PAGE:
Assembling and detailing scale models cars is a popular hobby the world over, with many enthusiasts keying in on a certain type of car (sports car, race car, T-Model Ford) or putting together models from scratch instead of merely using prepackaged model assembly kits. According to DMOZ (Open Directory Project), there are model car clubs devoted to recreating low-riders, Grand Prix racing cars and several other car replicas.
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Use Real Auto Paint
Although hobby stores sell paint specially made for scale model cars, three are several advantages to covering your model car with automotive paint made for their real life counterparts.The Paint for Cars website listed 40 colours as of August 2010, but auto manufacturers release new colours every year. Real auto paint can be applied in thinner coats than hobby paints, dries quicker and accentuates even the finest detail. Ask salesman at the auto paint dealer which pre-paint thinners may be used safely on styrene. Apply thinners with have little or no toluene before painting the model. Invest in a small airbrush, since automotive paint will harden too fast on regular paintbrushes. Apply automotive acrylic paint as a base coat on plastic. This will help the main coat better adhere to the plastic.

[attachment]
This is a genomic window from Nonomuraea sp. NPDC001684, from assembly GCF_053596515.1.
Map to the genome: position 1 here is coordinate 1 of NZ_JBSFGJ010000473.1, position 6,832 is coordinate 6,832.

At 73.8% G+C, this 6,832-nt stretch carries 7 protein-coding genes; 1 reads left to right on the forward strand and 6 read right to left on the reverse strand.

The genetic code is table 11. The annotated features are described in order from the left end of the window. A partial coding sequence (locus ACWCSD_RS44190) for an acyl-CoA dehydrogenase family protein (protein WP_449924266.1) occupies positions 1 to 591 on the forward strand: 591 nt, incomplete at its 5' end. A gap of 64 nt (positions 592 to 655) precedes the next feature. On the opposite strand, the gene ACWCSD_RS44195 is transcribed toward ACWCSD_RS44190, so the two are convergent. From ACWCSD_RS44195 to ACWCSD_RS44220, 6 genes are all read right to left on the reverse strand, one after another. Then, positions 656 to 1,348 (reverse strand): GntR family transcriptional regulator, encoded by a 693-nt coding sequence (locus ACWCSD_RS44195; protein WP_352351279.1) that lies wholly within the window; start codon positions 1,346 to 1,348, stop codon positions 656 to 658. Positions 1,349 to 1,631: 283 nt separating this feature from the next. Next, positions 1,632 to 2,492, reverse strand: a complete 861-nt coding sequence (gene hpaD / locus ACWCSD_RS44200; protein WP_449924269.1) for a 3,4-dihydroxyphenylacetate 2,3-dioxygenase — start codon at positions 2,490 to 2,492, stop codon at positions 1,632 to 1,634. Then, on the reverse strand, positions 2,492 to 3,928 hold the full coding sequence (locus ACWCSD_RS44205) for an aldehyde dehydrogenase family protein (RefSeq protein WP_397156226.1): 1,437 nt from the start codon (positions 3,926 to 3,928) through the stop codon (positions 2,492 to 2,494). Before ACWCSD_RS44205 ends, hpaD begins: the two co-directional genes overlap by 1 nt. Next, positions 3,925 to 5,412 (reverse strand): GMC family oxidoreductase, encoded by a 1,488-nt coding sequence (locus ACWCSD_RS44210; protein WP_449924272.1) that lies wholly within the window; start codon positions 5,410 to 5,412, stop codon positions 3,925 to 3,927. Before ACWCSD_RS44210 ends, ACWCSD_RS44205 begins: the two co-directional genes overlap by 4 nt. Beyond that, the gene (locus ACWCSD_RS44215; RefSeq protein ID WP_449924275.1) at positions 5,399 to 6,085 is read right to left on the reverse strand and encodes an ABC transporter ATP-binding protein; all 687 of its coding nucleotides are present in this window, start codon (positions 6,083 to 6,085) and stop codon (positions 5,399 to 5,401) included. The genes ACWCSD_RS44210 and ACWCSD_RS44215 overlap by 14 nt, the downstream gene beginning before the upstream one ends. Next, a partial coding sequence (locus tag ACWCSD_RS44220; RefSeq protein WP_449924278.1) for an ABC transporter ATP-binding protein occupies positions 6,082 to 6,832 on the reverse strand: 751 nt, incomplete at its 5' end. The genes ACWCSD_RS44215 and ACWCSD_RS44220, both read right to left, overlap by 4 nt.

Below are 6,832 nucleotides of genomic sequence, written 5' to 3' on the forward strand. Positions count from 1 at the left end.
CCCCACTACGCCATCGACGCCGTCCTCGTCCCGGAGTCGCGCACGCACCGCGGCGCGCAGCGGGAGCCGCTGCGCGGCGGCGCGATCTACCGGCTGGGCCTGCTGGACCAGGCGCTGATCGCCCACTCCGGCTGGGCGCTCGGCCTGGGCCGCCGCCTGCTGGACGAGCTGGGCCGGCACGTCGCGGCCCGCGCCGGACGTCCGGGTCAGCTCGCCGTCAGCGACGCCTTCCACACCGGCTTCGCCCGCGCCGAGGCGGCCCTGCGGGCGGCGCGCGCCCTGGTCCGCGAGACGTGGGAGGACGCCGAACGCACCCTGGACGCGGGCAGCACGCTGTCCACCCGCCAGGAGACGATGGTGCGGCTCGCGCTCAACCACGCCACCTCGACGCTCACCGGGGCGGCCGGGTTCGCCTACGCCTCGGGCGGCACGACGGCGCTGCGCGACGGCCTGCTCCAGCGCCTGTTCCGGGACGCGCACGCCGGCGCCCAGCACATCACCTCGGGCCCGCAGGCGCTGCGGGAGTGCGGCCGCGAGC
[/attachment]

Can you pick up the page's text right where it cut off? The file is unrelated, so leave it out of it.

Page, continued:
Realistic Looks for Tires & Interiors
Buy white acrylic enamel paint to create white letters or lines on tires. Use a toothpick to apply the paint to letters on the tires. Spray the tires with clear coat paint to give them gloss. Add details to miniature seat belts by using colour ribbon from a fabric store. Cut into strips and crazy glue in between the cushion. Cut plastic from an old toy or plastic utensil to make a seat belt buckle, and glue that onto the ribbon. Buy small pieces of imitation leather, cut and attach them to the scale model car seats. You can use cotton pads underneath the leather to give the illusion of cushioned seats.
Use metal office bulldog clips to set small parts with glue. This will keep your workspace clear and help you keep track of small pieces as they dry. Wear safety goggles when using drills, cutters or caustic adhesives.
Rust & Weathering
If you want to give a scale model car a rustic look resembling an aged finish (or add faux dust, fuel and road grime), combine portions of tan, brown and black paint and rubbing alcohol until you get the colour and consistency you want, then spray it on the model body.
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